Physicians need to make decisions to provide their patients with the best possible treatment. Researchers of Fraunhofer IGD are working on a procedure connecting the physician’s empirical data, image data, and general patient data for decision making. Up-to-date results can be seen at this year’s RSNA in Chicago.
(Darmstadt/Rostock/Graz) The Annual Meeting of the Radiological Society of North America (RSNA) is the leading specialized conference featuring exhibits of this medical specialty. This year, the motto is “Beyond Imaging,” illustrating the latest research trend. “After imaging—particularly in 3D—had secured its position in diagnostics and therapy, the question now is how we can work even better with these procedures and the resulting data,” explains Dr. Stefan Wesarg of Fraunhofer IGD. Wesarg’s team recently caused a stir with a procedure enabling physicians to see, by means of radiological image data, whether a liver tumor had completely disappeared after treatment. The answers Fraunhofer researchers find are 55 percent more precise than those found by conventional methods.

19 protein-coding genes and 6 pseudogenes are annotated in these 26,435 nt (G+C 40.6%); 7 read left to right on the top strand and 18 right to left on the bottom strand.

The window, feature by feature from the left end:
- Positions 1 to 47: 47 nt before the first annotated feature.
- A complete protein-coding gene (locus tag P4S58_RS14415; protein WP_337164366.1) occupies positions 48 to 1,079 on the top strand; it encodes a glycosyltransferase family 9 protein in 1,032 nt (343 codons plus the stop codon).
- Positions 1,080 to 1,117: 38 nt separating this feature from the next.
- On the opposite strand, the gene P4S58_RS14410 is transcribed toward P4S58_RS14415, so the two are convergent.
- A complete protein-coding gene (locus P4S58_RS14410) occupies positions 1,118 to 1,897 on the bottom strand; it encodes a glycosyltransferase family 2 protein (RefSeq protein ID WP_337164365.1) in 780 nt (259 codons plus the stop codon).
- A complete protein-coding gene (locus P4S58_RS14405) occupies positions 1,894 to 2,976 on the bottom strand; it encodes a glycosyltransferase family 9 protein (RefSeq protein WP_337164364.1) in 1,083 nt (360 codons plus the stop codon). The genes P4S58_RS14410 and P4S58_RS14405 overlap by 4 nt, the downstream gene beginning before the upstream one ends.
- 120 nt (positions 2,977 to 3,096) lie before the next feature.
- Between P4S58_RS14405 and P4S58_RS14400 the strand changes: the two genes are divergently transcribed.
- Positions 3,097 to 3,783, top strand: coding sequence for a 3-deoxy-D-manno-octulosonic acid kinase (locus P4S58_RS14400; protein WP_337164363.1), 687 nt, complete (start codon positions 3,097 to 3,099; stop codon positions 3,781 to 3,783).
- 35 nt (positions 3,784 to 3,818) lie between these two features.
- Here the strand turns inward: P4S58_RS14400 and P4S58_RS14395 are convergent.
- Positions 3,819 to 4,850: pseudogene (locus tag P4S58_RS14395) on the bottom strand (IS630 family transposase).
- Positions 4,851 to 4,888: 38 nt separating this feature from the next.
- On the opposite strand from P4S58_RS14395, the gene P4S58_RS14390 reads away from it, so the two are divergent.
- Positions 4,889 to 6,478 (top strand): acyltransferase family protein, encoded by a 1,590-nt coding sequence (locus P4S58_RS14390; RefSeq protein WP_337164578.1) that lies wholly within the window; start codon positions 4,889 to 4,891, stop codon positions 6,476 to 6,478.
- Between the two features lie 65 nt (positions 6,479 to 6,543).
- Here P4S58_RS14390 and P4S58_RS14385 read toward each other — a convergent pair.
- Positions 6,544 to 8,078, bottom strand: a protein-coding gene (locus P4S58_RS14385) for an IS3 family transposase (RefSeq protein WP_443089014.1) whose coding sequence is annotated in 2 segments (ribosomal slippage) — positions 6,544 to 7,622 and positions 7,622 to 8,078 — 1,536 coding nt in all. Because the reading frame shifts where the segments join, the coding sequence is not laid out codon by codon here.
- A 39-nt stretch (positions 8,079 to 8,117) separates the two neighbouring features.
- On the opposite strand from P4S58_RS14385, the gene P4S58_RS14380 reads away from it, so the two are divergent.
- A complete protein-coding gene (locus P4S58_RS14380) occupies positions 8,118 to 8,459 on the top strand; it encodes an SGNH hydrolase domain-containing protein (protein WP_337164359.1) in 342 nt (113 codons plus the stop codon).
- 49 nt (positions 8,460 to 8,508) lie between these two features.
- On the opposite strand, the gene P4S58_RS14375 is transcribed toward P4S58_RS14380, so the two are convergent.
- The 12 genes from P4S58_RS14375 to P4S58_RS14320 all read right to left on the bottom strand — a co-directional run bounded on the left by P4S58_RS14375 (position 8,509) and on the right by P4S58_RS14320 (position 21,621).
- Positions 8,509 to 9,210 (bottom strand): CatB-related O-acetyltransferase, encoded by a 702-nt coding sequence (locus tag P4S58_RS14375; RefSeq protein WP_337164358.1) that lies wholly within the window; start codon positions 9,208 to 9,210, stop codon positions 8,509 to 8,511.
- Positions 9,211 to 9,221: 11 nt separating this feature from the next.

Together with his colleague, Professor Jörn Kohlhammer, Wesarg now faces a new challenge: the analysis of large databases from radiological examinations. “We have recognized the need of physicians who wish to learn more effectively from the data they collect in their daily treatment routine,” says Kohlhammer. “Our years of research in visual analytics (i.e., in the research discipline that visually presents large amounts of data for decision-makers) now also benefit doctors and, thus, patients, as well.”
With their experience in automatic image analysis, the competence centers under the direction of Wesarg and Kohlhammer are working at high pressure to classify the images taken during radiological examinations. This is how a great number of parameters is gained, which in turn are linked to general patient data, such as age and other conditions. As this procedure may also be used subsequent to already completed treatments, Kohlhammer and Wesarg are developing, in their research project “VA4Radiomics,” a crystal ball for physicians, so to speak. “It is the goal to predict very precisely in the future which will be the best form of treatment to combat the individual tumor of a patient,” explains Wesarg.
Currently, the researchers of Fraunhofer IGD are testing their new approach with clinical partners in Germany. Kohlhammer and Wesarg will present their latest research findings in Chicago at the RSNA 2016 in Hall South A Booth 2565C from November 27th through December 2nd.